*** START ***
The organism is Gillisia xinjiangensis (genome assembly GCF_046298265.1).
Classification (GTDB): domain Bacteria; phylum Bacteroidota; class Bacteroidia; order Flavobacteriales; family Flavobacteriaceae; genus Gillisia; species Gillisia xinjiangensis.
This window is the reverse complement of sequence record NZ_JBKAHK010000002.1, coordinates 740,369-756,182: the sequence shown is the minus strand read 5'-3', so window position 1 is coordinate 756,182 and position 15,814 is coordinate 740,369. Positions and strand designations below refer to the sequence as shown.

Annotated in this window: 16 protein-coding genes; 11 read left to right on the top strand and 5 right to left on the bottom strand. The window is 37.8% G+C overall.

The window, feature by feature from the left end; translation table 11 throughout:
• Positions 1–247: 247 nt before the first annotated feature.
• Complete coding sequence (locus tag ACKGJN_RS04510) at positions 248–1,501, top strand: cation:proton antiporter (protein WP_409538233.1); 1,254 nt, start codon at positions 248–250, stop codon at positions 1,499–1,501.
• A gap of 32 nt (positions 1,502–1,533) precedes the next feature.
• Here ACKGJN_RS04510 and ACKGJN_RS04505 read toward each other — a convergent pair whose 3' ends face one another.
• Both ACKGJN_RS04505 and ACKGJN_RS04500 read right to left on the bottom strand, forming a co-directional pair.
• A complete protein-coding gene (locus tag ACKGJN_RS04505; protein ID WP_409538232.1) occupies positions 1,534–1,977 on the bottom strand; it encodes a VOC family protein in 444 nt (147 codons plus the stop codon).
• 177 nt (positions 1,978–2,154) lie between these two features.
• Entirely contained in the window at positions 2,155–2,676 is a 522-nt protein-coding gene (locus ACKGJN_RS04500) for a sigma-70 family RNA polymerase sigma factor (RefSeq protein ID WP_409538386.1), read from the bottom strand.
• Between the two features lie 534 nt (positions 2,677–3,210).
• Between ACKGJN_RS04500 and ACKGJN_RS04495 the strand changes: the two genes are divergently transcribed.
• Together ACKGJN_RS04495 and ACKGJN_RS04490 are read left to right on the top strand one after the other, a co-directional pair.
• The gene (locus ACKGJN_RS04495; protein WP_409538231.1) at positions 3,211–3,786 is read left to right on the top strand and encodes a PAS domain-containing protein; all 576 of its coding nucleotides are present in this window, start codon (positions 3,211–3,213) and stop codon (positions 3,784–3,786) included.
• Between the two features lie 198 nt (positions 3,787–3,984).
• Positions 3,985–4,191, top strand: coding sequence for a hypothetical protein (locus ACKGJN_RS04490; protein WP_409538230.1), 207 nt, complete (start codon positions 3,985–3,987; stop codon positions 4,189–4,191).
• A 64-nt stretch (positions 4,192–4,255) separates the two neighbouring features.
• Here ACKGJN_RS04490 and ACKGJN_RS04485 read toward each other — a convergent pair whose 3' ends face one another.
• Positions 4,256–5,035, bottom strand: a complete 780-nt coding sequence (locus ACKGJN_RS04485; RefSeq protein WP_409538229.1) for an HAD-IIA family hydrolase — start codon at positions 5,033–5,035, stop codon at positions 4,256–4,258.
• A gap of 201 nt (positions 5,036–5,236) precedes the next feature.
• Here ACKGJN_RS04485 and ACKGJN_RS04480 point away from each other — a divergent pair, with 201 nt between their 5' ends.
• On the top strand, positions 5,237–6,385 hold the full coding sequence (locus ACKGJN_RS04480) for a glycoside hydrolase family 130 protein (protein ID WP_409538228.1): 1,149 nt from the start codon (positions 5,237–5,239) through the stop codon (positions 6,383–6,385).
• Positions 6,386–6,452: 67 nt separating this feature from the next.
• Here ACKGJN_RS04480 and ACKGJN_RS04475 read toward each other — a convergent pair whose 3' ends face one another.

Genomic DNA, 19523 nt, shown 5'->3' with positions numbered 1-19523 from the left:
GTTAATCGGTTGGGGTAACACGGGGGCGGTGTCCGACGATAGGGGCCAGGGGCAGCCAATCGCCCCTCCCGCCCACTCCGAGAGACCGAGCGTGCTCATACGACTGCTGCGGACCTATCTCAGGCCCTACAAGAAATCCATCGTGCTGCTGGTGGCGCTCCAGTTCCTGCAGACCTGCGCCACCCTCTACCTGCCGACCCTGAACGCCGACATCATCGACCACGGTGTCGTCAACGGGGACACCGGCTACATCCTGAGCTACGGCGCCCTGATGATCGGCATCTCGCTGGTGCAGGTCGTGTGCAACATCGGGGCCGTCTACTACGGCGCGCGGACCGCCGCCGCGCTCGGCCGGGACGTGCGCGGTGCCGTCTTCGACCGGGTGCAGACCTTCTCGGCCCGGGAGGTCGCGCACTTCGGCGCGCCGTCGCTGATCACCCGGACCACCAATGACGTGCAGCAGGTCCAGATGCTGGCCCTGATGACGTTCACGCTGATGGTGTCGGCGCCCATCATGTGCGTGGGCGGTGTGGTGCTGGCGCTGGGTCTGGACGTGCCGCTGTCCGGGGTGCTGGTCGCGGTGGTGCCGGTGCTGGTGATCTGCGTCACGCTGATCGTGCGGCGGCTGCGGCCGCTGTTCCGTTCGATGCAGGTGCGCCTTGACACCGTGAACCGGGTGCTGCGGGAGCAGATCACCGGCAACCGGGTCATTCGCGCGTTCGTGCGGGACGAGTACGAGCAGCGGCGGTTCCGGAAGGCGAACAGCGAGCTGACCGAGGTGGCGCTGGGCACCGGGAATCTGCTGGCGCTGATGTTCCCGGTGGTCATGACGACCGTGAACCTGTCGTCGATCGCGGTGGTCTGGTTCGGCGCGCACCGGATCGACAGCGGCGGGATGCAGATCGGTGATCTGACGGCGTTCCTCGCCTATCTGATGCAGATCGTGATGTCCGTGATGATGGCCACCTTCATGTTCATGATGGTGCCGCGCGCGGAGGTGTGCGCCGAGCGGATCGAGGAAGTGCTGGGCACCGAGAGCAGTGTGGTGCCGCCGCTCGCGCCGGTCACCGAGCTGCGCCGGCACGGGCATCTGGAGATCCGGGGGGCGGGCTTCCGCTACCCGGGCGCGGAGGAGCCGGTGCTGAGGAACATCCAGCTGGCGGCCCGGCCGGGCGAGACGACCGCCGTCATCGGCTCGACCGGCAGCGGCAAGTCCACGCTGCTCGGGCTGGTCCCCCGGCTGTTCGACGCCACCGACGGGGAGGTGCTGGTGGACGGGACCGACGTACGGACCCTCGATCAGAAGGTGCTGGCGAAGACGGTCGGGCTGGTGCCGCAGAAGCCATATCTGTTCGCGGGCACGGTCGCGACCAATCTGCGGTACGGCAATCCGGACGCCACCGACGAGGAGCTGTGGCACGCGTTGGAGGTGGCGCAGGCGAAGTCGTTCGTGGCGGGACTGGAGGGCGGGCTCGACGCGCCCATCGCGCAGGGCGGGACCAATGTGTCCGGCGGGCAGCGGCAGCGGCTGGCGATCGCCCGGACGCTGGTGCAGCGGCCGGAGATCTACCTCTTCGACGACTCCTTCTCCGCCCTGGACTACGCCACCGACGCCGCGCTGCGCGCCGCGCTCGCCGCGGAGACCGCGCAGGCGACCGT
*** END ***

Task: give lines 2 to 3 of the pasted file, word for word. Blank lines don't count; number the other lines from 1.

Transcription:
Classification (GTDB): domain Bacteria; phylum Bacteroidota; class Bacteroidia; order Flavobacteriales; family Flavobacteriaceae; genus Gillisia; species Gillisia xinjiangensis.
This window is the reverse complement of sequence record NZ_JBKAHK010000002.1, coordinates 740,369-756,182: the sequence shown is the minus strand read 5'-3', so window position 1 is coordinate 756,182 and position 15,814 is coordinate 740,369. Positions and strand designations below refer to the sequence as shown.